Digital Signage: Advertising as Decision Theory

This week I attended a conference in Orange County sponsored by Intel. It was a very productive event. Although the theme was generally exposure to Intel and partners’ products, I had some mental whiplash that is directly related to making decisions correctly.

The conference featured talks and numerous prizes (which I wanted, but failed to win — darn!) such as motherboards and CPUs, but the interesting part came in the afternoon when I impulsively changed my schedule and attended a class of deep diving digital signage.

What is digital signage? You see it all the time. For instance, one that caught my attention was a monitor and display outside a store that recognizes if a man or woman is looking at the display. Then it shows available clothes suitable for the viewer — automatically. If you like what is being shown, you can touch an icon and see yourself in that suit. That is basic digital signage.

Digital Signage and DecisionsDigital signage is obviously an interactive system that is still in its infancy, and even as an infant can impress (and make money), by influencing how we make decisions. In fact, when you think about it, marketing is essentially applied decision theory that attempts to influence purchasing customers’ decisions in favor of the marketer’s company.

So I took the class and in an hour or so was able to create a digital sign with rotating banners that could recognize various types of people or groups who were looking at the display and display video clips appropriate for each. The total equipment cost was about $1,000 plus how much the advertiser wants to spend on a large display. The software might cost another $1,000. In some respects, the costs are not relevant because they are small compared to the potential value — particularly the software that could be the basis of a small business (which is why the course was being given, duh).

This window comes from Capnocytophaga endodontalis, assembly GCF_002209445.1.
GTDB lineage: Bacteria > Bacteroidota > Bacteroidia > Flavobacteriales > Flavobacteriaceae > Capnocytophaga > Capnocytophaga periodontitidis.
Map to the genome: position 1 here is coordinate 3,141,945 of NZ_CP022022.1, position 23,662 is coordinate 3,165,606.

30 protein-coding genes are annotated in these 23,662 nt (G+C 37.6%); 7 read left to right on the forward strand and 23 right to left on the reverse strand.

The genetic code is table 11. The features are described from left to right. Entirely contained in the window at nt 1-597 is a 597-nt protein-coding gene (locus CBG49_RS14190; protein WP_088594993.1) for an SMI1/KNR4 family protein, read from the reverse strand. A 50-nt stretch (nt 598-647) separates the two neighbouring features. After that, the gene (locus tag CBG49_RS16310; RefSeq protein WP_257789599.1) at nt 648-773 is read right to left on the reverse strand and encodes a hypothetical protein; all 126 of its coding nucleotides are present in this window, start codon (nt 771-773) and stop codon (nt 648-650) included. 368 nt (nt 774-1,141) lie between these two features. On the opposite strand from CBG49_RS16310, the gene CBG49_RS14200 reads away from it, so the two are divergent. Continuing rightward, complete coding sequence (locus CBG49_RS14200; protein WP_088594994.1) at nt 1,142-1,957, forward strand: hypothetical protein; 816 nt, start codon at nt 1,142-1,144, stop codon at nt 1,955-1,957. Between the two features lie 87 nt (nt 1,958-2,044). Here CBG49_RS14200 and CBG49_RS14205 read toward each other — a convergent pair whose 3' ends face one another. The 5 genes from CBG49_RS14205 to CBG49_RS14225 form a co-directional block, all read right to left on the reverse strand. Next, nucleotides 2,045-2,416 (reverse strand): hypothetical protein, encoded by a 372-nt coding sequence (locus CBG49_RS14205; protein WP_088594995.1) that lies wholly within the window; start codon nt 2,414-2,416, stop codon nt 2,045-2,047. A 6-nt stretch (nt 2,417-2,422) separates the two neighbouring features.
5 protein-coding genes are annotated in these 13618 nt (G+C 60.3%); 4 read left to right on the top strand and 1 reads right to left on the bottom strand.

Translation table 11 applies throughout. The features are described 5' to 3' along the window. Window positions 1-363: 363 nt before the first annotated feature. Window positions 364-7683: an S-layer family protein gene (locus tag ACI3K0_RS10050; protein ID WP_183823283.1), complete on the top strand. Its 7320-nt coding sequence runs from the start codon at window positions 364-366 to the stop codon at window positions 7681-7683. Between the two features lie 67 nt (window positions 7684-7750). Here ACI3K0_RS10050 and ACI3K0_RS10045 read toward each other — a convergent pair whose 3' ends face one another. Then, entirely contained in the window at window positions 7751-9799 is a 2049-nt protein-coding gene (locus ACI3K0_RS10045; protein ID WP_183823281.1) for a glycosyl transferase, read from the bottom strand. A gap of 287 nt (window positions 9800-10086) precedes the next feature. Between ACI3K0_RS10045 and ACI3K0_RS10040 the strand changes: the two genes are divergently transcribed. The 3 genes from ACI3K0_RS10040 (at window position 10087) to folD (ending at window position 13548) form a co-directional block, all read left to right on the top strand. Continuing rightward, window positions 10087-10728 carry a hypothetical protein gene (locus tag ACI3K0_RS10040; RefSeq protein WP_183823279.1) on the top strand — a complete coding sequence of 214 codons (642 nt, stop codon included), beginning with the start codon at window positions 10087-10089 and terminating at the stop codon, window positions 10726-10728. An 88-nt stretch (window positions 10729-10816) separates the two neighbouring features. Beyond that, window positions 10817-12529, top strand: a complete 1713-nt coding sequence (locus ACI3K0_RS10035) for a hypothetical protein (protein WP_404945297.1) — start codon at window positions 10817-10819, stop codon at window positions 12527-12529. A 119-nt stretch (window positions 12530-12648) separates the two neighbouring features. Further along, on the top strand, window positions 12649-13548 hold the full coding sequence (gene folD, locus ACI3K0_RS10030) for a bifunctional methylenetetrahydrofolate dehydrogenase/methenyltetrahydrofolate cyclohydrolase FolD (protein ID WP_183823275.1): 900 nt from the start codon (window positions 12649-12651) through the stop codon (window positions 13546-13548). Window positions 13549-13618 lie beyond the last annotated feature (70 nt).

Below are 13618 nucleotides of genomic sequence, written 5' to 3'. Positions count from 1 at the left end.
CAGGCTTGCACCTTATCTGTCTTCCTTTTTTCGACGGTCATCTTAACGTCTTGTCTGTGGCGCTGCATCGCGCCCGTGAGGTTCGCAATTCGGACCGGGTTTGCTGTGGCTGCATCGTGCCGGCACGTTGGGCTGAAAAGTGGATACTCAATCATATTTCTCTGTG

At this time, the QWERTY keyboard pattern might be finally going the way of our dearly departed CRTs. Both had a long run, but I see no reason why either should be considered permanent. Digital signage represents a non-QWERTY way of programming a computer to help make decisions. Currently these decisions generally involve whether or not to buy things, but we can easily see extensions of the technology to decisions about medical treatment, job opportunities, etc.

Will these decision-making aids be used for good? What do you think? Have you had an encounter with interactive digital signage that caught your attention?

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